In addition, this assistance will allow states like mine to avoid or to reduce the need to raise taxes, a step that most of us prefer to avoid in the midst of the economic downturn.
Also on the health care front, I’m pleased to see that, as part of this stimulus package, we are doing our part to advance health information technology in our health care system. We all know that health IT, if properly implemented, will cut down on medical errors and duplicative tests, improve the quality of health care, and reduce overall health costs. In short, it will save lives and some money while making health companies more productive.
The Office of the National Coordinator for Health Information Technology will play a critical role in implementing a comprehensive health information infrastructure that provides proper standards and an interoperable system. With President Obama’s leadership, I’m optimistic that our health care system will soon be able to utilize all the benefits that come from an interoperable health information infrastructure.
However, health IT cannot be effective without a workforce in place that can manage the technology, as well as properly trained providers who know how to use it. Currently, we have workforce shortages in most areas within health IT — from the health information managers that move the information through the system to health IT technicians.
I filed an amendment to this bill that would require the Office of the National Coordination for Health Information Technology to prepare a report that addresses future health IT workforce needs in a health system that uses a comprehensive health information infrastructure. Although this amendment is not germane to the Finance Committee markup today, I hope to work with the Chair and the Managers of the stimulus package when this bill comes to the Floor to incorporate this much-needed language.
Although interoperability, standards, and privacy are all key factors in advancing health IT, in order to see the true benefits of a widely used health IT system — we must have a workforce that knows how to move the information through the system, and we need health care providers who know how to best maximize health information technologies.
In addition to addressing our nation’s health care needs, I think it’s critical to highlight just how much the Middle Class stands to benefit from this tax legislation. For example, about 95 percent of families will receive a $1,000 refundable tax credit. The bill also expands on the tuition tax credit to help families who are finding it harder to send their children to college. And the bill encourages families who are looking to buy their first home by expanding on a tax credit that Congress first passed last yearto ensure its broader use.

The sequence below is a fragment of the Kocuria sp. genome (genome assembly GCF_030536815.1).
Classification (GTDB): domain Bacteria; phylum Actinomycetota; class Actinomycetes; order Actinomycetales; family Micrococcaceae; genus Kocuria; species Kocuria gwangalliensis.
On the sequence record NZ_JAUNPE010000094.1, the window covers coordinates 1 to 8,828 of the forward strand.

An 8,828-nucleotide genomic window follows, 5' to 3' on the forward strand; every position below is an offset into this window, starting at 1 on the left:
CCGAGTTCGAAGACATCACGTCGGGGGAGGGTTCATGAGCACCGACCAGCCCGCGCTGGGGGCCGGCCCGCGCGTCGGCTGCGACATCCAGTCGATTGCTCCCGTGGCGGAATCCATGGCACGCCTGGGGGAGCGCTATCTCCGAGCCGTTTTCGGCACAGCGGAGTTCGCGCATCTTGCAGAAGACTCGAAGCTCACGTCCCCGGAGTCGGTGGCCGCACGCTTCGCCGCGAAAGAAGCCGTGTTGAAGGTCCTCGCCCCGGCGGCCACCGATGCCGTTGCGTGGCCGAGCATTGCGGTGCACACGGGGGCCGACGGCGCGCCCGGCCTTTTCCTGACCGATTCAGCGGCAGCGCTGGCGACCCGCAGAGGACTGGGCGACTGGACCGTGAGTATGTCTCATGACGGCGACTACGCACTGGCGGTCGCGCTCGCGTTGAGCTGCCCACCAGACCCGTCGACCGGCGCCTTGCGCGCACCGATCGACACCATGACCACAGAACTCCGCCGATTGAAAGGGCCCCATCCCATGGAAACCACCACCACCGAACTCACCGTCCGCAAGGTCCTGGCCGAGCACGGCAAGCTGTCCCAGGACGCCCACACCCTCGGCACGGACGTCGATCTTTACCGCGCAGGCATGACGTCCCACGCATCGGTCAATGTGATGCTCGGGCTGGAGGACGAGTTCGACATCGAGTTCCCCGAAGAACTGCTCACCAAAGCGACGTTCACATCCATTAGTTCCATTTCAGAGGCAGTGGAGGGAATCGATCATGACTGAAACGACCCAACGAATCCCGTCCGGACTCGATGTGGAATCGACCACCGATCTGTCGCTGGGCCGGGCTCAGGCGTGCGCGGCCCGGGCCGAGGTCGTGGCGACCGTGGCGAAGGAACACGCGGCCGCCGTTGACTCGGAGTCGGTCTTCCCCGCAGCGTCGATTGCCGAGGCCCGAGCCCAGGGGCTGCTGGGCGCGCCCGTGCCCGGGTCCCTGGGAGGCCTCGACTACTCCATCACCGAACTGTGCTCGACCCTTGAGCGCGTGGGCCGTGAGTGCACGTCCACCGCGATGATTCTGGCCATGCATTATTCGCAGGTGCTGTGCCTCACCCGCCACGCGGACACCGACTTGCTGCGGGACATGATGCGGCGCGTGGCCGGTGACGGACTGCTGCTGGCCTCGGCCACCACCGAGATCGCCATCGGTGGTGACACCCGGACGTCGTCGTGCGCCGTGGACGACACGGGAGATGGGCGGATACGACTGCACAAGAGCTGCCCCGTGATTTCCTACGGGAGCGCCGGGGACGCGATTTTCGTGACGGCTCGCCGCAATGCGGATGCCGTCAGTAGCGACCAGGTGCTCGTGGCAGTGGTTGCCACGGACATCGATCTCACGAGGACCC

Altogether, I believe that these and other tax incentives in this legislation will address many of these concerns and, most importantly, help America’s Middle Class families, many of whom are feeling increasingly anxious about worsening economic conditions.
Finally, along those same lines, I am delighted to see Chairman Baucus and Senator Grassley working together to include an expanded Trade Adjustment Assistance provision in this bill. It is an extremely important safety net for those displaced by trade. But thinking longer term, it is the first step to rebuilding the bipartisan coalitions we need to continue to break down trade barriers for American products.
In closing, I want to emphasize one more thing. I recognize how important this fiscal stimulus package is. It is critical that the package is large enough to stimulate consumer and business demand and help spur an economic recovery. That’s why it’s important that we pass the legislation before us today.
However, it is also important to emphasize that, in the long run — after this economic crisis passes — we have to return to living within our means. In the long run, fiscal discipline is crucial to economic growth, critical to our national competitiveness, and vital to the prosperity of future generations.
Yet, in the coming decades, our fiscal policies are jeopardizing the prosperity of our children, and our children’s children. Given the growth in health care costs, combined with the retirement of the Baby Boom generation, the challenges to our nation’s fiscal position will only become more daunting – and they will become tougher to solve as each year passes.
That is why, ultimately, these issues must be addressed sooner rather than later. I look forward to working with the Chairman and my colleagues in confronting those challenges, too, as we move forward in the months and years to come.